top of page

42: The answer to...

Standing in the salty Prince Rupert rain, thumbing my way off the ferry, I questioned the fate that had brought me there. I was coming home jobless having sought to find work on an Alaskan fishing boat. It was poor timing and a down season, and I was without a visa. Even in 1998, I guess that worked against me.

So there I was, hoping to stretch my last few bucks by snagging a free ride. Just another hitchhiker on the Highway of Tears. It wasn't popularly known yet by that name, and I'm white and male. But my experiences traveling it, both east and west, had opened my eyes to the poverty and injustice that eventually earned its reputation.

I was beginning to doubt my prospects when a large brownish van with rusted wheelhubs and yellowed, tassled curtains on the windows pulled over to the shoulder. I pulled the passenger door, peered in at a young guy in his early 20s (like me) and hopped in.


As a younger man, I loved the romanticism of hitchhiking. It hinted at unpredictability, trusting fate, testing your wiles, negotiating risk and opportunity, and above all, embracing the unknown in the truest sense of adventure.

I also happened to be a big fan of The Hitchhiker's Guide to the Galaxy. One of the things I loved about Douglas Adam's five-part trilogy is that it makes the universal truly universal, and at the same time mundane and individual. He celebrates our insignificance as a thing of beauty and meaning, and our significance as bleak meaninglessness.

At its essence, we are all hitchhikers on planet Earth's journey through the galaxy. And like all things, at some point each journey must come to an end, as it did for my best friend in March, 2020.

Kirk was 42. Scratch that - we were 42, our friendship was 42. We met at one year of age, our birthdays were four days apart in April, so we were a month from celebrating our milestones. Instead, as COVID-19 transformed the world, I mourned in isolation. From sleepovers with cereal and comics, to morning-after recaps as uni roommates, to ski hill escapes, to weddings and babies, all the times we had, and all the futures we dreamed of yet.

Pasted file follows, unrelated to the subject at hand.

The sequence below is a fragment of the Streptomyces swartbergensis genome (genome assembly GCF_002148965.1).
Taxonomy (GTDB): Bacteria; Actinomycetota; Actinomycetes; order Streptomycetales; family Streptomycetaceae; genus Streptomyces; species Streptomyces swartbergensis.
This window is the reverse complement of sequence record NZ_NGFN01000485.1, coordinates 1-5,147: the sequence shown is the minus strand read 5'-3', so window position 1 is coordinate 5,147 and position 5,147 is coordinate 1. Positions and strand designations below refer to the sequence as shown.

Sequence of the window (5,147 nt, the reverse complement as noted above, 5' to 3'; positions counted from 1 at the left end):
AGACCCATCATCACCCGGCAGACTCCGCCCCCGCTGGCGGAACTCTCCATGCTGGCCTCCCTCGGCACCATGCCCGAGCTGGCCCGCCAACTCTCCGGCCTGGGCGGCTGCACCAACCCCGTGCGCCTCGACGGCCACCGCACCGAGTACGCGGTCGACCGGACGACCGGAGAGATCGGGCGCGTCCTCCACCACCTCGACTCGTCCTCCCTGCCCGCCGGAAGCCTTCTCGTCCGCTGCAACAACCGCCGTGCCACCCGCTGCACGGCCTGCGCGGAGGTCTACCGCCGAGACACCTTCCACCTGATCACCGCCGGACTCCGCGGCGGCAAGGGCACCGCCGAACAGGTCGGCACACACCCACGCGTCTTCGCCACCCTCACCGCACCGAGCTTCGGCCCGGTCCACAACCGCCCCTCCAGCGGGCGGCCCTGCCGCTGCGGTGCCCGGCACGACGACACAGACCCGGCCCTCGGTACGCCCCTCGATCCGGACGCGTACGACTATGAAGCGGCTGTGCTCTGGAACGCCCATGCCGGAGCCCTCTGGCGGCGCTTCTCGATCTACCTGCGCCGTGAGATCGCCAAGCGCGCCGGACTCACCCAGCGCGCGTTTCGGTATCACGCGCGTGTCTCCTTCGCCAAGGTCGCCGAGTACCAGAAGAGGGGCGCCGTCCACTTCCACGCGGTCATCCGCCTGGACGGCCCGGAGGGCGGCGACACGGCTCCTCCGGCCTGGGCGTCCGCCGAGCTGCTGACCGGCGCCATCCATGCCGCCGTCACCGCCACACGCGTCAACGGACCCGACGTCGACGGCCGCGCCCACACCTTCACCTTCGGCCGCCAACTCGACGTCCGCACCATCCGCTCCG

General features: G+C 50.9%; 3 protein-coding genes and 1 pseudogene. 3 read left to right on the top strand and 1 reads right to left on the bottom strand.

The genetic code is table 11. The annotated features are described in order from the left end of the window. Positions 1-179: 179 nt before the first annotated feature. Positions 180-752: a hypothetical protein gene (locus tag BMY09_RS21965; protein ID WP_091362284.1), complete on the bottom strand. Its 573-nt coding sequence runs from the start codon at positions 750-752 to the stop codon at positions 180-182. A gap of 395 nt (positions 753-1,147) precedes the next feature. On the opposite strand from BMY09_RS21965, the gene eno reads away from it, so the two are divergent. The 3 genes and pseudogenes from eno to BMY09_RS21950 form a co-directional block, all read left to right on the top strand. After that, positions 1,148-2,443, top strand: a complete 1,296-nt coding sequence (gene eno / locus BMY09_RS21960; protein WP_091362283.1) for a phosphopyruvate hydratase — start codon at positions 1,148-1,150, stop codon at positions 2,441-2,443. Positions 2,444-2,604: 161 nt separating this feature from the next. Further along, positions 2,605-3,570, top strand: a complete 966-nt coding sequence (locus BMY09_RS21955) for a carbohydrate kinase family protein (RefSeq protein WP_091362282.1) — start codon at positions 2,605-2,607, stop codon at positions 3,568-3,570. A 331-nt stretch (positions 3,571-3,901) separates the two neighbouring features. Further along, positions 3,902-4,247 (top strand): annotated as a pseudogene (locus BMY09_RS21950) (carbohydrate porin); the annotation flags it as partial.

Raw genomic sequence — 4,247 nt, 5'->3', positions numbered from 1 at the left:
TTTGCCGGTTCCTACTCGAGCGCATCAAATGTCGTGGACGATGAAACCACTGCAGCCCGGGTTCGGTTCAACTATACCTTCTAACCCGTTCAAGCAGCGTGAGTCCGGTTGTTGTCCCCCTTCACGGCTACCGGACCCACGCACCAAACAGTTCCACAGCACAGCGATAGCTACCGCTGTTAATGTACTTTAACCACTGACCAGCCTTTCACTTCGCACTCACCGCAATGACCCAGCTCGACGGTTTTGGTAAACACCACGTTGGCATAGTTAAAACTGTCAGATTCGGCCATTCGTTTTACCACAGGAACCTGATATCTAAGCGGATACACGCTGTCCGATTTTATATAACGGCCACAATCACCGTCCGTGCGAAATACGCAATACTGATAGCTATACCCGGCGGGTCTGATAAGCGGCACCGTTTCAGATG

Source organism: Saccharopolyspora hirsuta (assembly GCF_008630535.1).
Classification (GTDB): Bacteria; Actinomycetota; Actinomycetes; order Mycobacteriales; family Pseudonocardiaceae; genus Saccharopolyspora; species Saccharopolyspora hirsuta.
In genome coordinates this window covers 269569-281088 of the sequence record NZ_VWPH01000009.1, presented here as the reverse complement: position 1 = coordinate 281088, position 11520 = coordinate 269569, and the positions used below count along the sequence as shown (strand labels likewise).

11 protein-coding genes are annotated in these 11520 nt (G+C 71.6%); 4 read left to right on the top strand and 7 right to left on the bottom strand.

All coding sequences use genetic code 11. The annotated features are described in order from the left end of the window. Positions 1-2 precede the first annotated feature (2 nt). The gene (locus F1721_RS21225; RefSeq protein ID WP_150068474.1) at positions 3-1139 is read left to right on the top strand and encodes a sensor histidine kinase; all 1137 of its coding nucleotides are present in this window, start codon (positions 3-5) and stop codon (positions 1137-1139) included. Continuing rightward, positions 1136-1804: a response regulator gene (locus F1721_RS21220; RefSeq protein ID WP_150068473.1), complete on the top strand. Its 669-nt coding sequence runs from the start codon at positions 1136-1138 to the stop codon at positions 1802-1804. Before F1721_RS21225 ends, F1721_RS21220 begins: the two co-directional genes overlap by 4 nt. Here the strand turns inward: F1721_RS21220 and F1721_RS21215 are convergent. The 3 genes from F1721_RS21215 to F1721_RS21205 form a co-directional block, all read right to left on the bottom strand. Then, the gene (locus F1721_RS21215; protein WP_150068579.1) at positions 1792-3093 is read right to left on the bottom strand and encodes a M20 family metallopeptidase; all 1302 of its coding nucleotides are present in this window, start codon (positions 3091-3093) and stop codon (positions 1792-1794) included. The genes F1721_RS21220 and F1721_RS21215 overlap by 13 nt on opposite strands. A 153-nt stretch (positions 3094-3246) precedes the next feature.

Back in June of 2019, I freelanced as Edmonton location manager for, a media production team from Amsterdam - Marco Barneveld and Rene Maria-Kloster. In due course Marco asked how old I was, and when I said 42, he replied, "Ah, the answer to life, the universe and everything."

It hit me like a floodlight. I hadn't thought of the Hitchhiker's Guide for a long time, and definitely hadn't thought to associate my age with that magical number from HG2G. I'd been struggling with ageing since entering my fourth decade, but that comment somehow brought humour and inspiration back to the process. Here I was just another Arthur Dent, oblivious to the sweeping crush of chance and circumstance, looking for answers. Here I was, a hitchhiker again.

When you're hitchhiking, you only take what you can carry. Everything has to serve a purpose. (The ultimate accessory according to HG2G is a towel - preferably white - because it is immensely practical and multi-purpose.)

Hitchhiking has this effect of stripping away the inessential and focusing us on the cosmically absurd moments in which we always dwell. Because, really, what is more absurd than this moment we are living, except maybe for the one that follows it?


That ride from Prince Rupert turned out pretty good, in the end. I got back to Edmonton, where I house-sat and couch-surfed my way through a summer of odd jobs. Wherever I went, I always had a towel.

I'm not 42 anymore, having celebrated my birthday in April. And I don't feel like I quite have the answer yet. But I've decided to interpret the meaning of that milestone differently. As Adams said, "I love deadlines. I love the whooshing sound they make as they go by."

I now consider 42 like a checkpoint - the turnstile through which I've now walked, as I begin to comprehend life, the universe and everything with new perspective. So in a sense, like my best friend, I will remain 42 forever (LOL OMG that's like double 21 Forever! Totes ancient).

I have Kirk to thank for that, as with so many other things. His death has been a catalyst for me to attempt to understand and appreciate life better. He is a major reason that I have started this project - to explore the wilderness of human experience, as only I can, and share it as only I know how.

I hope you'll find it worth following along. After all, we're all in this thing together apart connected somehow for good anyway ...


Let's be honest. We're all just in this thing.



bottom of page